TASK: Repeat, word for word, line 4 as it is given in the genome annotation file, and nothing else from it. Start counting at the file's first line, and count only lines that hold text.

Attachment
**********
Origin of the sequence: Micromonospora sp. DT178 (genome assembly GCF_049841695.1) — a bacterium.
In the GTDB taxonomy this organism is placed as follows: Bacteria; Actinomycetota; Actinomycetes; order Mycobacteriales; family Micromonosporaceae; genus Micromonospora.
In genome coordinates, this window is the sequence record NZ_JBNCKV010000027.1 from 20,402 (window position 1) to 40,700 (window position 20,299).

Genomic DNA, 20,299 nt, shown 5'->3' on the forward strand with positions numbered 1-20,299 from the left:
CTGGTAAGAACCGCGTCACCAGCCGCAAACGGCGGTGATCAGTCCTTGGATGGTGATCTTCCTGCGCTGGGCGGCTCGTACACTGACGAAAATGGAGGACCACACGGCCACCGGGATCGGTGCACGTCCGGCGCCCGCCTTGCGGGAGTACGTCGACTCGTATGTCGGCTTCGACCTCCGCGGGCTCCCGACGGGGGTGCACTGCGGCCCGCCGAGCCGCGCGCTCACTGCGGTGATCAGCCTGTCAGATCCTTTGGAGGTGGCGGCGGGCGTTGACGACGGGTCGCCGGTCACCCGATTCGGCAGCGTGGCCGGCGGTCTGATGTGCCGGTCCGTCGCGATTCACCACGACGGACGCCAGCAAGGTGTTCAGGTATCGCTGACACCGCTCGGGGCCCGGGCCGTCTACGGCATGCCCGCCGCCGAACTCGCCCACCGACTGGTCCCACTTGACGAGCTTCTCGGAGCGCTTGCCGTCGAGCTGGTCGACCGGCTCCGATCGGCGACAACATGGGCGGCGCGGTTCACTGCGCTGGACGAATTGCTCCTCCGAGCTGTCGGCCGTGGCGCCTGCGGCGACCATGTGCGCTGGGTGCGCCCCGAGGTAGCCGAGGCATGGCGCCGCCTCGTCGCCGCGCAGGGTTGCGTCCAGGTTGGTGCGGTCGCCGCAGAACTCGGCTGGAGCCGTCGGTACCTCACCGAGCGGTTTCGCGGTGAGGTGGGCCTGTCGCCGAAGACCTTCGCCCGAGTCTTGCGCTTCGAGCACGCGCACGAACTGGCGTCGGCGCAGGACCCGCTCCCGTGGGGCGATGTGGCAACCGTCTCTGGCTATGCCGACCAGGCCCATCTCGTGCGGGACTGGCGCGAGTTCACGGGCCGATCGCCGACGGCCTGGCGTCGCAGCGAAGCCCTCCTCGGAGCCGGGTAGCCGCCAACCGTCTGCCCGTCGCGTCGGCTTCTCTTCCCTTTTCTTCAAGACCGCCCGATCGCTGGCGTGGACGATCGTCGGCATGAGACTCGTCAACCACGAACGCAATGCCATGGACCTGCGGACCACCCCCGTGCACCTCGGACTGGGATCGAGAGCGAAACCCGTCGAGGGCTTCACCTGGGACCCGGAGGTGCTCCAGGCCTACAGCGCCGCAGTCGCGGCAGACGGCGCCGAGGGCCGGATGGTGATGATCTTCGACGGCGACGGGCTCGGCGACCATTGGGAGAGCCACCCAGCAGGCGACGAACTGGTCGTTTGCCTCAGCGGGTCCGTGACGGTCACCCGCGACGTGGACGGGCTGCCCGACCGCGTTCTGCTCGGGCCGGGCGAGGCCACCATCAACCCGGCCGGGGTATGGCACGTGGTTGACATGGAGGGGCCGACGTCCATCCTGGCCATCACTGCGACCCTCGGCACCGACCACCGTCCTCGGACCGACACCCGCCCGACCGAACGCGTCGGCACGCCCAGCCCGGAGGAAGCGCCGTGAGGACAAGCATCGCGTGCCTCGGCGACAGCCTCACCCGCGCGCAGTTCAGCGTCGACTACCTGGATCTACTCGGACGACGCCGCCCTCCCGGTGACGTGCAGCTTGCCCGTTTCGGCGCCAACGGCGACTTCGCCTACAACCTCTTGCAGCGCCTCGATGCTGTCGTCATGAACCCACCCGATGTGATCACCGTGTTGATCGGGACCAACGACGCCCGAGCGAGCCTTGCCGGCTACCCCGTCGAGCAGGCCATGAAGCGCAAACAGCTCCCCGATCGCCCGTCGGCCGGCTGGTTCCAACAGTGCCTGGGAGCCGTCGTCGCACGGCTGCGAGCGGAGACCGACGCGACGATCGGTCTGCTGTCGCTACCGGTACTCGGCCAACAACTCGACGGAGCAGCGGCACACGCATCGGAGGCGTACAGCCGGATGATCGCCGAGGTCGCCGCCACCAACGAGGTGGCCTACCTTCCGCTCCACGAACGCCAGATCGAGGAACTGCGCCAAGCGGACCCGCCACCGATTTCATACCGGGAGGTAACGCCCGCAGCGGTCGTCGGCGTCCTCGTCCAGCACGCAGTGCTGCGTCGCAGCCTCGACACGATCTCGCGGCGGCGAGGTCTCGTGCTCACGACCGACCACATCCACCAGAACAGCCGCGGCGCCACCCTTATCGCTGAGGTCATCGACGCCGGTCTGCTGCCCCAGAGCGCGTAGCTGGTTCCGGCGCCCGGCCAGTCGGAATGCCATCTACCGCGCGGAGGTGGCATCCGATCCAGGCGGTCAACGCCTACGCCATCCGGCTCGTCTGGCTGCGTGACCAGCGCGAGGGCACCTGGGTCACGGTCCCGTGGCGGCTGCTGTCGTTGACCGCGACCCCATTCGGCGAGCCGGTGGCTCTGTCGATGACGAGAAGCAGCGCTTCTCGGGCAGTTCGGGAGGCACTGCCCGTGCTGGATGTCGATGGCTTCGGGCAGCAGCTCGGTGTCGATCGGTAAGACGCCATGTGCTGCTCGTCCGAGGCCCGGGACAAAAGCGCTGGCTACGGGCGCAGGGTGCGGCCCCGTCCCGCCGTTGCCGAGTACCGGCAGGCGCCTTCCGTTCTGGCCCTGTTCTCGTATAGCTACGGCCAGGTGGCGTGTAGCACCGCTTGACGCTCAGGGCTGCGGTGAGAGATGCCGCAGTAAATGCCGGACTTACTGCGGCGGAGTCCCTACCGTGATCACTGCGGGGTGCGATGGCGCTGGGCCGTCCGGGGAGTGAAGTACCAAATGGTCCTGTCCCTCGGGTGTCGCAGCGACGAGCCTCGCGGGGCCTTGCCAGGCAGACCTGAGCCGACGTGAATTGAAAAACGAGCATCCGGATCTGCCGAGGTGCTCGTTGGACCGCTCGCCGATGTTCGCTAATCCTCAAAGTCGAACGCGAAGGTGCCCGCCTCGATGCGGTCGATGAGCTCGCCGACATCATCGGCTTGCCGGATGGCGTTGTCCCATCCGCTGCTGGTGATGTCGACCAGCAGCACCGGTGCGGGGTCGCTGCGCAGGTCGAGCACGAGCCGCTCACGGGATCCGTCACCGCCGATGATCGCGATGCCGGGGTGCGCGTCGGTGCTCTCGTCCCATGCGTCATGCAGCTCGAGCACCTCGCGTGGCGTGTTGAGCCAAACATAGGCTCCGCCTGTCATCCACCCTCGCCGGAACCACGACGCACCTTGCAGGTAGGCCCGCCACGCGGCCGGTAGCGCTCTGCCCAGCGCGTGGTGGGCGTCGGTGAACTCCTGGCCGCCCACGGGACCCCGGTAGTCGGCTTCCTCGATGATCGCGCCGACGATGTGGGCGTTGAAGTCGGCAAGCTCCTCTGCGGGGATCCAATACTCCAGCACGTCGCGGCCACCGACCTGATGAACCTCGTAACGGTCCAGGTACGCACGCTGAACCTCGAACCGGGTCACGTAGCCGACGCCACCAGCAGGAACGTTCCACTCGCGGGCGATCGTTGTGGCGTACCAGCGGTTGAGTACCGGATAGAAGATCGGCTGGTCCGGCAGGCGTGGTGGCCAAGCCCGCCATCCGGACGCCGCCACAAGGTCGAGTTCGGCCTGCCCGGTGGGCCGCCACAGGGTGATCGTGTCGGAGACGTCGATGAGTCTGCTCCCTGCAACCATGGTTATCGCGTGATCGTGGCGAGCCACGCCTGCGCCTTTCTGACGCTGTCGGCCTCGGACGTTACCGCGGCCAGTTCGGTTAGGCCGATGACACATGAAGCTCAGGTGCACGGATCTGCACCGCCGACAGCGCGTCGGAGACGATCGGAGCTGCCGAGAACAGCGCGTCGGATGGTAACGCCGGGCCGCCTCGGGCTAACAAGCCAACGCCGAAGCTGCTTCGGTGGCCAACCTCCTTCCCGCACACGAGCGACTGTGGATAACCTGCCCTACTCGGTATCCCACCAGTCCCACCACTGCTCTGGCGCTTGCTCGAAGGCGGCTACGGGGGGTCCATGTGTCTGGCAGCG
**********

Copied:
Genomic DNA, 20,299 nt, shown 5'->3' on the forward strand with positions numbered 1-20,299 from the left: